Terms & Conditions
1. If we proceed with a repair as per direct communications with you (the customer), you will be responsible for paying for the service in full and/or the minimum service charge.
2. Where you do use, or hold yourself out as using our services for the purpose of business, the provisions of the Consumer Guarantees Act will not apply; as such, liability (of any kind) is not undertaken by iDoctor NZ or any of its associated agents and employees.
3. If you are given equipment on loan, it must be returned within 7 days following (a) express notice that equipment sent by you for repair shall not be repaired; or (b) a request to discontinue the service.
4. If you should damage, lose or fail to return loan equipment you will be charged for its repair or replacement.
5. If you can not be contacted after 60 days from service completion or assessment, iDoctor NZ will reserve the right to discard your device.
6. Any charges owing by you under these terms and conditions may be billed directly to your account.
7. iDoctor NZ will not be held liable for phones lost or damaged in transit by courier.
8. iDoctor NZ will not be liable for any data loss occurring during the repair of your device.
* General Repair -- Devices repaired by iDoctor NZ will include a twelve month warranty for parts (three month warranty for services) used from date of completion of the service.
** Special Repair -- Notwithstanding issues arising subsequent to repair or assessment, iDoctor NZ will not be liable for the refund of any deposits or monies paid in the event that a device is proven to have sustained impact damage, liquid damage and/or is a dead device as detailed below.
i. Devices found to have sustained liquid or impact damage, and devices deemed 'dead on arrival' (DOA) will not be covered by the standard three month iDoctor NZ service warranty.
ii. Liquid Damage: Where evidence of moisture, whether caused by liquid, solid or gas, is apparent on or within the device.
iii. Impact Damage: Where evidence of physical damage caused by external force is apparent on or within the device. Loss of user-functionality may be experienced during or after a repair where a device has sustained impact damage.
For example, in the case of a dropped phone, we may replace the screen only to find other components in the phone have stopped working following the repair, or work only intermittently. Are we responsible for the loss of function? Not likely. We replace several hundred phone screens per week without such loss of function being experienced.
How is it then that some phones will experience loss of function and not others? The nature and extent of the loss of function will depend on the degree of impact damage sustained. In turn, the degree of impact damage sustained will depend on the height from which the phone was dropped and the non-elasticity of the surface onto which the phone was dropped. Disassembly is non-causative of loss of function in instances where a device has sustained impact damage.
To illustrate, let us say you dropped your toaster. The toaster timer stops working and your toast are burning. You may have the toaster timer replaced only to find the toast still burn, as the toaster element is more fierce in temperature than it was before the toaster timer was replaced. You have the repairman replace the toaster element, and yet your toast continues to burn. Would you conclude that the repairman is responsible for the toaster burning your toast? How would you know whether the repairman was responsible for the perceived increase in element temperature?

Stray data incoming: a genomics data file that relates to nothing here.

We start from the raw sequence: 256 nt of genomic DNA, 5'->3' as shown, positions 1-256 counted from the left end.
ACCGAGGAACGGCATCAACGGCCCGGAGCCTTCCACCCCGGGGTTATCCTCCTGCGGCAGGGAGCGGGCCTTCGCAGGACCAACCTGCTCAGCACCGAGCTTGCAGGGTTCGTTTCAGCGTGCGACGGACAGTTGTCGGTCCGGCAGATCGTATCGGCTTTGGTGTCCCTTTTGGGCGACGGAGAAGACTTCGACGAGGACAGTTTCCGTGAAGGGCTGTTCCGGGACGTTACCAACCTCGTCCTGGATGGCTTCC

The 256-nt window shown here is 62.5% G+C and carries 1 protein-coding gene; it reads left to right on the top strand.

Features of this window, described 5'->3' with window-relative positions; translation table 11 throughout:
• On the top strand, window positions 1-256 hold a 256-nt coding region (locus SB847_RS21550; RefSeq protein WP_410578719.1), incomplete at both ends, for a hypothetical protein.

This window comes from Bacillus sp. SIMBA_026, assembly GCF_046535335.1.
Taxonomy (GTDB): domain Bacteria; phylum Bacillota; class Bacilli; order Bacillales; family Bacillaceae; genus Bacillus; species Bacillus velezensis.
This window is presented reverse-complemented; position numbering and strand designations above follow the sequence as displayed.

It is highly probable there is an issue with an gauge inside the toaster, which modulates the temperature of the element. If the repairman cannot locate or replace the internal temperature gauge, the toaster is unlikely to be fixable and you will need a new toaster. In determining what caused the internal gauge to stop working, you would fairly surmise either impact damage or poor workmanship as likely causes. Arguably, you would need to trust the repairman knew what he was doing when he replaced the toaster timer and element. If the repairman has replaced toaster timers before, successfully, you would be more inclined to accept he has not damage the toaster's internal temperature gauge. You would have to trust the repairman's credibility. If he has been repairing devices for many years and has a good reputation for being honest and fair his credibility will be higher.
Moreover, if the replacement procedure for the toaster timer and element does not require the repairman to remove, disassemble or handle the internal gauge, or the internal gauge is inaccessible or unable to be located by the repairman, it is highly unlikely the repairman has damaged it. Whether the repairman knows he has damaged it or not is another question. If he has fixed toasters with timer and element faults before, perhaps he will know of similar issues. If such repairs were seldom ever successful, would it be viable for him to offer them as a service?
In addition, the toaster has been dropped, and this may have loosened or caused damage to the toaster which is imperceptible prior to repair. Disassembly of the device may unsettle or displace components loosened when the toaster hit a hard surface. However, is disassembly the real cause of the loss of function in this case? Hardly. The repairman can only do his best to repair a device that has been dropped. Opening a device as intricate as an iPhone, when that device has been dropped, can be like opening Pandora's Box!
iv. Dead On Arrival (DOA): Whereby the device cannot power on, or is unable to boot successfully - termed 'DOA'.